The neural bases of event monitoring across domains: A simultaneous ERP-fMRI study

Vincenza Tarantino, Antonino Vallesi, Vincenza Tarantino, Ilaria Mazzonetto, Silvia Formica, Francesco Causin

Risultato della ricerca: Article

3 Citazioni (Scopus)

Abstract

The ability to check and evaluate the environment over time with the aim to detect the occurrence of target stimuli is supported by sustained/tonic as well as transient/phasic control processes, which overall might be referred to as event monitoring. The neural underpinning of sustained attentional control processes involves a fronto-parietal network. However, it has not been well-defined yet whether this cortical circuit acts irrespective of the specific material to be monitored and whether this mediates sustained as well as transient monitoring processes. In the current study, the functional activity of brain during an event monitoring task was investigated and compared between two cognitive domains, whose processing is mediated by differently lateralized areas. Namely, participants were asked to monitor sequences of either faces (supported by right-hemisphere regions) or tools (left-hemisphere). In order to disentangle sustained from transient components of monitoring, a simultaneous EEG-fMRI technique was adopted within a block design. When contrasting monitoring versus control blocks, the conventional fMRI analysis revealed the sustained involvement of bilateral fronto-parietal regions, in both task domains. Event-related potentials (ERPs) showed a more positive amplitude over frontal sites in monitoring compared to control blocks, providing evidence of a transient monitoring component. The joint ERP-fMRI analysis showed that, in the case of face monitoring, this transient component relies on right-lateralized areas, including the inferior parietal lobule and the middle frontal gyrus. In the case of tools, no fronto-parietal areas correlated with the transient ERP activity, suggesting that in this domain phasic monitoring processes were masked by tonic ones. Overall, the present findings highlight the role of bilateral fronto-parietal regions in sustained monitoring, independently of the specific task requirements, and suggest that right-lateralized areas subtend transient monitoring processes, at least in some task contexts.
Lingua originaleEnglish
Numero di pagine0
RivistaFrontiers in Human Neuroscience
Volume11
Stato di pubblicazionePublished - 2017

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Parietal Lobe
Evoked Potentials
Magnetic Resonance Imaging
Electroencephalography
Joints
Brain

All Science Journal Classification (ASJC) codes

  • Neuropsychology and Physiological Psychology
  • Neurology
  • Psychiatry and Mental health
  • Biological Psychiatry
  • Behavioral Neuroscience

Cita questo

Tarantino, V., Vallesi, A., Tarantino, V., Mazzonetto, I., Formica, S., & Causin, F. (2017). The neural bases of event monitoring across domains: A simultaneous ERP-fMRI study. Frontiers in Human Neuroscience, 11.

The neural bases of event monitoring across domains: A simultaneous ERP-fMRI study. / Tarantino, Vincenza; Vallesi, Antonino; Tarantino, Vincenza; Mazzonetto, Ilaria; Formica, Silvia; Causin, Francesco.

In: Frontiers in Human Neuroscience, Vol. 11, 2017.

Risultato della ricerca: Article

Tarantino, V, Vallesi, A, Tarantino, V, Mazzonetto, I, Formica, S & Causin, F 2017, 'The neural bases of event monitoring across domains: A simultaneous ERP-fMRI study', Frontiers in Human Neuroscience, vol. 11.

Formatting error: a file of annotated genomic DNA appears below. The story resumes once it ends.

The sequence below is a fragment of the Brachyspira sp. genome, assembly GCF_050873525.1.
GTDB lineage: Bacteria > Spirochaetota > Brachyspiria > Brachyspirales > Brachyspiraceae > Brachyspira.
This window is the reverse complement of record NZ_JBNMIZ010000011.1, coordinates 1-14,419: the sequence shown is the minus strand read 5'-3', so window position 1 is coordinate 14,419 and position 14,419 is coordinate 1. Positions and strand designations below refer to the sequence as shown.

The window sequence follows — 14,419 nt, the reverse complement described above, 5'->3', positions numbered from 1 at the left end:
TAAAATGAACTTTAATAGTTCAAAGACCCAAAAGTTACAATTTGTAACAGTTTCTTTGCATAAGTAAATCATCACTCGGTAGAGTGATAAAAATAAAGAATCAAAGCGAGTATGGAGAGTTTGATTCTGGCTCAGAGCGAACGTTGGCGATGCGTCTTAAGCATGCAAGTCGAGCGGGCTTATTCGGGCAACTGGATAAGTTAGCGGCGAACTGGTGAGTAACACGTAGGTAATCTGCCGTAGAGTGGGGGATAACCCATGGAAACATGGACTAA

Tarantino, Vincenza ; Vallesi, Antonino ; Tarantino, Vincenza ; Mazzonetto, Ilaria ; Formica, Silvia ; Causin, Francesco. / The neural bases of event monitoring across domains: A simultaneous ERP-fMRI study. In: Frontiers in Human Neuroscience. 2017 ; Vol. 11.
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abstract = "The ability to check and evaluate the environment over time with the aim to detect the occurrence of target stimuli is supported by sustained/tonic as well as transient/phasic control processes, which overall might be referred to as event monitoring. The neural underpinning of sustained attentional control processes involves a fronto-parietal network. However, it has not been well-defined yet whether this cortical circuit acts irrespective of the specific material to be monitored and whether this mediates sustained as well as transient monitoring processes. In the current study, the functional activity of brain during an event monitoring task was investigated and compared between two cognitive domains, whose processing is mediated by differently lateralized areas. Namely, participants were asked to monitor sequences of either faces (supported by right-hemisphere regions) or tools (left-hemisphere). In order to disentangle sustained from transient components of monitoring, a simultaneous EEG-fMRI technique was adopted within a block design. When contrasting monitoring versus control blocks, the conventional fMRI analysis revealed the sustained involvement of bilateral fronto-parietal regions, in both task domains. Event-related potentials (ERPs) showed a more positive amplitude over frontal sites in monitoring compared to control blocks, providing evidence of a transient monitoring component. The joint ERP-fMRI analysis showed that, in the case of face monitoring, this transient component relies on right-lateralized areas, including the inferior parietal lobule and the middle frontal gyrus. In the case of tools, no fronto-parietal areas correlated with the transient ERP activity, suggesting that in this domain phasic monitoring processes were masked by tonic ones. Overall, the present findings highlight the role of bilateral fronto-parietal regions in sustained monitoring, independently of the specific task requirements, and suggest that right-lateralized areas subtend transient monitoring processes, at least in some task contexts.",
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